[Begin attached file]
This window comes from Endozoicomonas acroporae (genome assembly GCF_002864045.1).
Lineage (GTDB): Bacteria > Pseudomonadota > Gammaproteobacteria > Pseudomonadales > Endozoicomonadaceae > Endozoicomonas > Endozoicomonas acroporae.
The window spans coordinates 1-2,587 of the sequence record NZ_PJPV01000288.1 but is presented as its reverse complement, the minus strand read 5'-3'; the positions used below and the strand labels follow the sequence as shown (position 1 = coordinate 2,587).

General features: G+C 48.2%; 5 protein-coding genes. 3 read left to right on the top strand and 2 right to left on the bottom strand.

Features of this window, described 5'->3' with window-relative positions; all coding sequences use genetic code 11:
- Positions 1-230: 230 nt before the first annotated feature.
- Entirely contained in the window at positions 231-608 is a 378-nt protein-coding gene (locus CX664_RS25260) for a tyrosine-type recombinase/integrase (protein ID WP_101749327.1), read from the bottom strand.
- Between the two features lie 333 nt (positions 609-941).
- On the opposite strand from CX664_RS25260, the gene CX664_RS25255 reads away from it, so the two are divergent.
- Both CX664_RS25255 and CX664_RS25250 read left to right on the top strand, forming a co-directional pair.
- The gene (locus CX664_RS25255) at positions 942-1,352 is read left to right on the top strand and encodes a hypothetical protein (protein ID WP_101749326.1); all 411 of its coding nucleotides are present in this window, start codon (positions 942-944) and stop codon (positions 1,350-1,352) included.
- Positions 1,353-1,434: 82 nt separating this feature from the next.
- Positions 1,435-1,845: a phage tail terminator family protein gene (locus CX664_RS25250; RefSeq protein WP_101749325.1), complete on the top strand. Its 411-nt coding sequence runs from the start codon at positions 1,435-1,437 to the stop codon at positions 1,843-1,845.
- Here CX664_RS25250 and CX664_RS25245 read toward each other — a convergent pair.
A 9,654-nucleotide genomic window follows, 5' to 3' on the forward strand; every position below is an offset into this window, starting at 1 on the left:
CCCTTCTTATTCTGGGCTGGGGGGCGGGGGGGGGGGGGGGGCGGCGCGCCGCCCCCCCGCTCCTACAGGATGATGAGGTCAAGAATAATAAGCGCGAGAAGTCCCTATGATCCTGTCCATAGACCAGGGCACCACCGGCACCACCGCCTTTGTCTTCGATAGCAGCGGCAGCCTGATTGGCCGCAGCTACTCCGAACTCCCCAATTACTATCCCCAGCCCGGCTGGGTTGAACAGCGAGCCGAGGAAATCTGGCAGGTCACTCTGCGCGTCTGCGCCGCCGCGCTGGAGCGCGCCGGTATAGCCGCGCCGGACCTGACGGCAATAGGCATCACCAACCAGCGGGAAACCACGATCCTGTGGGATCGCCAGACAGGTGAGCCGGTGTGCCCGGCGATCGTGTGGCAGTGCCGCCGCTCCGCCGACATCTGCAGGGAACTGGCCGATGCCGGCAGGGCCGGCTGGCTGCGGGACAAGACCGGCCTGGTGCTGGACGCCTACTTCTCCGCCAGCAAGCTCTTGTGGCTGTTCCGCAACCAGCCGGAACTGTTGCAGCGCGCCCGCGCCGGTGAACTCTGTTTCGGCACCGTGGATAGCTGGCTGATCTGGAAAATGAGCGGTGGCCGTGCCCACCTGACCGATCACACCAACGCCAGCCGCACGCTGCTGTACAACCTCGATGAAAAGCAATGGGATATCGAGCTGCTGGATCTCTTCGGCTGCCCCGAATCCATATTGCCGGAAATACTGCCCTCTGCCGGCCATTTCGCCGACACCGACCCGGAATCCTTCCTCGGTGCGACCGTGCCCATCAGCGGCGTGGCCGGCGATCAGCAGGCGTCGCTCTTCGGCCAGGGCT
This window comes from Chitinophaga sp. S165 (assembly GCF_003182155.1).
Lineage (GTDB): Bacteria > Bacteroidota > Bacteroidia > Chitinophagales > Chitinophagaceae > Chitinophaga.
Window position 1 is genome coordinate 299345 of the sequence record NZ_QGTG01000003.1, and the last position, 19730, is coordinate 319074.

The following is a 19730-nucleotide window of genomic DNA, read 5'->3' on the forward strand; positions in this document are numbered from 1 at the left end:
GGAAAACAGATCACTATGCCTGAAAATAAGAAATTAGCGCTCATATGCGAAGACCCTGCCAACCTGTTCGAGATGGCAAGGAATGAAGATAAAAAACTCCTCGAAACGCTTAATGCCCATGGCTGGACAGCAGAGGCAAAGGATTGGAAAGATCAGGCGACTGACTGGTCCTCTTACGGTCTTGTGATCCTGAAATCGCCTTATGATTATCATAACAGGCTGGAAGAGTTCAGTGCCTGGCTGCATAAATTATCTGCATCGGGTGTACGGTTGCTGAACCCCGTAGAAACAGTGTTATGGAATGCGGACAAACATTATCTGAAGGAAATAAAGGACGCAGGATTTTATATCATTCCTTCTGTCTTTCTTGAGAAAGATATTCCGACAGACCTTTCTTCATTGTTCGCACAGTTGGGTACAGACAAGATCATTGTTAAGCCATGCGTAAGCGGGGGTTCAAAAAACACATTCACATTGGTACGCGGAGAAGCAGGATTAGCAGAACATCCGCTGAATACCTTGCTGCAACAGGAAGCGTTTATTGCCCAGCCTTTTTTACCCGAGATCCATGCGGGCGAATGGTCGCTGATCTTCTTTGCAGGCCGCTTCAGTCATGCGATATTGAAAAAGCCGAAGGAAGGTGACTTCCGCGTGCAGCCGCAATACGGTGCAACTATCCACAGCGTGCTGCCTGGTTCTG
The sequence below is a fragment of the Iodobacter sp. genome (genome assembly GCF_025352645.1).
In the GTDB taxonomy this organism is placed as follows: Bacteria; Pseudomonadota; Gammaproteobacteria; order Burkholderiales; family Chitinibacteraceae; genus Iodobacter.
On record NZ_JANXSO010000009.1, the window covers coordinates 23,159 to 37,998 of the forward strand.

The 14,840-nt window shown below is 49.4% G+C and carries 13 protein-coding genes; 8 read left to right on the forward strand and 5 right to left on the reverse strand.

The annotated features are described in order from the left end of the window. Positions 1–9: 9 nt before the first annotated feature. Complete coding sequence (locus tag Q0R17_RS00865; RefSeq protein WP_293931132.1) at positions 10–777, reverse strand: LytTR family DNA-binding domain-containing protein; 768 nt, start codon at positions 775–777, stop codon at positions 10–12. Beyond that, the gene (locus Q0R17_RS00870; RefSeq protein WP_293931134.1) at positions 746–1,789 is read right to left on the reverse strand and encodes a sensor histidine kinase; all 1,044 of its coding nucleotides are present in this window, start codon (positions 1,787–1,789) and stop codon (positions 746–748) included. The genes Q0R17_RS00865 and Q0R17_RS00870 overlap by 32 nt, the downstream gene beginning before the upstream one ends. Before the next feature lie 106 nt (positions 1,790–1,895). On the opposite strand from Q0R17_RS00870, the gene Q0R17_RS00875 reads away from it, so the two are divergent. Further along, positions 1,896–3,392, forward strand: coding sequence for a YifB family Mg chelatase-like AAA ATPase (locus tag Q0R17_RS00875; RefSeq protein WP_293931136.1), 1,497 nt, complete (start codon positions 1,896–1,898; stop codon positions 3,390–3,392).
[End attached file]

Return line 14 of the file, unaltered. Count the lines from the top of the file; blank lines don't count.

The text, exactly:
- Here CX664_RS25250 and CX664_RS25245 read toward each other — a convergent pair.